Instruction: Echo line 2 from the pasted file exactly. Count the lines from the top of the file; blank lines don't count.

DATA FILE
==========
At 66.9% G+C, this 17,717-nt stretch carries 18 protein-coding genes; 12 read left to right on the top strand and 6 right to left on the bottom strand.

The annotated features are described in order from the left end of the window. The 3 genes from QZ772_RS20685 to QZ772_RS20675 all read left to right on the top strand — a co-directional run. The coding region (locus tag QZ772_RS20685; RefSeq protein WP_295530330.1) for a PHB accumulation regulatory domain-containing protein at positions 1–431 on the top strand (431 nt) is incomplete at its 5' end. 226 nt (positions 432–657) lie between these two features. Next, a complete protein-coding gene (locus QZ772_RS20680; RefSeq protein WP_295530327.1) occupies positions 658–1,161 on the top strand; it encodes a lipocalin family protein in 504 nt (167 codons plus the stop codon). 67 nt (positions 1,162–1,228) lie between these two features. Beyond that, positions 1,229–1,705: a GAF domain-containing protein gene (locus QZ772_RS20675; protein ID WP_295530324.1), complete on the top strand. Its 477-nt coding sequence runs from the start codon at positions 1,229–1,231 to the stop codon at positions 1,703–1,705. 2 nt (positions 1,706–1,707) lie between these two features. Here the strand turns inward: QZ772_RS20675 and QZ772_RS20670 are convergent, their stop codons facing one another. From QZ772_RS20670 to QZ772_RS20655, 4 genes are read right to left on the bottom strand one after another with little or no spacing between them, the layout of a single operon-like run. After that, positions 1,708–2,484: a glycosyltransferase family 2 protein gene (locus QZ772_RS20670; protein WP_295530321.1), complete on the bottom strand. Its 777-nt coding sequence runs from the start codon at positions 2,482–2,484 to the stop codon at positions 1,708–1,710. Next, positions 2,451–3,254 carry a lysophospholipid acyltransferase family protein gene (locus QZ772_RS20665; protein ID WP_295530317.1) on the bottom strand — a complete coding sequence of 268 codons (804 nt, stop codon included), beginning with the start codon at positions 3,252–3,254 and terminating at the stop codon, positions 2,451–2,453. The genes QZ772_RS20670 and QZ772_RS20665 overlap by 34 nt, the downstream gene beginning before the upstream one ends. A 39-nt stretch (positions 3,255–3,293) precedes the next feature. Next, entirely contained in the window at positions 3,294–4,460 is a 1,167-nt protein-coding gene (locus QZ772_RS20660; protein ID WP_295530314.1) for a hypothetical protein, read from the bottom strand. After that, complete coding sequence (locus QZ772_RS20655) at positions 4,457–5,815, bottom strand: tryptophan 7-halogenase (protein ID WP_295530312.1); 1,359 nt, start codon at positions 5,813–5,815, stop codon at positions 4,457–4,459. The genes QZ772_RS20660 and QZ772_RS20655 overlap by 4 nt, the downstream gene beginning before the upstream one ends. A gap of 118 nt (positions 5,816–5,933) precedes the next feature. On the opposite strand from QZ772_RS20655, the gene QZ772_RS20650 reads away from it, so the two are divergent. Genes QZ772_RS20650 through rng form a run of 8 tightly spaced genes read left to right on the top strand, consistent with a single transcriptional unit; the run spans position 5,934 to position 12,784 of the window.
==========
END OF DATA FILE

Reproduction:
The annotated features are described in order from the left end of the window. The 3 genes from QZ772_RS20685 to QZ772_RS20675 all read left to right on the top strand — a co-directional run. The coding region (locus tag QZ772_RS20685; RefSeq protein WP_295530330.1) for a PHB accumulation regulatory domain-containing protein at positions 1–431 on the top strand (431 nt) is incomplete at its 5' end. 226 nt (positions 432–657) lie between these two features. Next, a complete protein-coding gene (locus QZ772_RS20680; RefSeq protein WP_295530327.1) occupies positions 658–1,161 on the top strand; it encodes a lipocalin family protein in 504 nt (167 codons plus the stop codon). 67 nt (positions 1,162–1,228) lie between these two features. Beyond that, positions 1,229–1,705: a GAF domain-containing protein gene (locus QZ772_RS20675; protein ID WP_295530324.1), complete on the top strand. Its 477-nt coding sequence runs from the start codon at positions 1,229–1,231 to the stop codon at positions 1,703–1,705. 2 nt (positions 1,706–1,707) lie between these two features. Here the strand turns inward: QZ772_RS20675 and QZ772_RS20670 are convergent, their stop codons facing one another. From QZ772_RS20670 to QZ772_RS20655, 4 genes are read right to left on the bottom strand one after another with little or no spacing between them, the layout of a single operon-like run. After that, positions 1,708–2,484: a glycosyltransferase family 2 protein gene (locus QZ772_RS20670; protein WP_295530321.1), complete on the bottom strand. Its 777-nt coding sequence runs from the start codon at positions 2,482–2,484 to the stop codon at positions 1,708–1,710. Next, positions 2,451–3,254 carry a lysophospholipid acyltransferase family protein gene (locus QZ772_RS20665; protein ID WP_295530317.1) on the bottom strand — a complete coding sequence of 268 codons (804 nt, stop codon included), beginning with the start codon at positions 3,252–3,254 and terminating at the stop codon, positions 2,451–2,453. The genes QZ772_RS20670 and QZ772_RS20665 overlap by 34 nt, the downstream gene beginning before the upstream one ends. A 39-nt stretch (positions 3,255–3,293) precedes the next feature. Next, entirely contained in the window at positions 3,294–4,460 is a 1,167-nt protein-coding gene (locus QZ772_RS20660; protein ID WP_295530314.1) for a hypothetical protein, read from the bottom strand. After that, complete coding sequence (locus QZ772_RS20655) at positions 4,457–5,815, bottom strand: tryptophan 7-halogenase (protein ID WP_295530312.1); 1,359 nt, start codon at positions 5,813–5,815, stop codon at positions 4,457–4,459. The genes QZ772_RS20660 and QZ772_RS20655 overlap by 4 nt, the downstream gene beginning before the upstream one ends. A gap of 118 nt (positions 5,816–5,933) precedes the next feature. On the opposite strand from QZ772_RS20655, the gene QZ772_RS20650 reads away from it, so the two are divergent. Genes QZ772_RS20650 through rng form a run of 8 tightly spaced genes read left to right on the top strand, consistent with a single transcriptional unit; the run spans position 5,934 to position 12,784 of the window.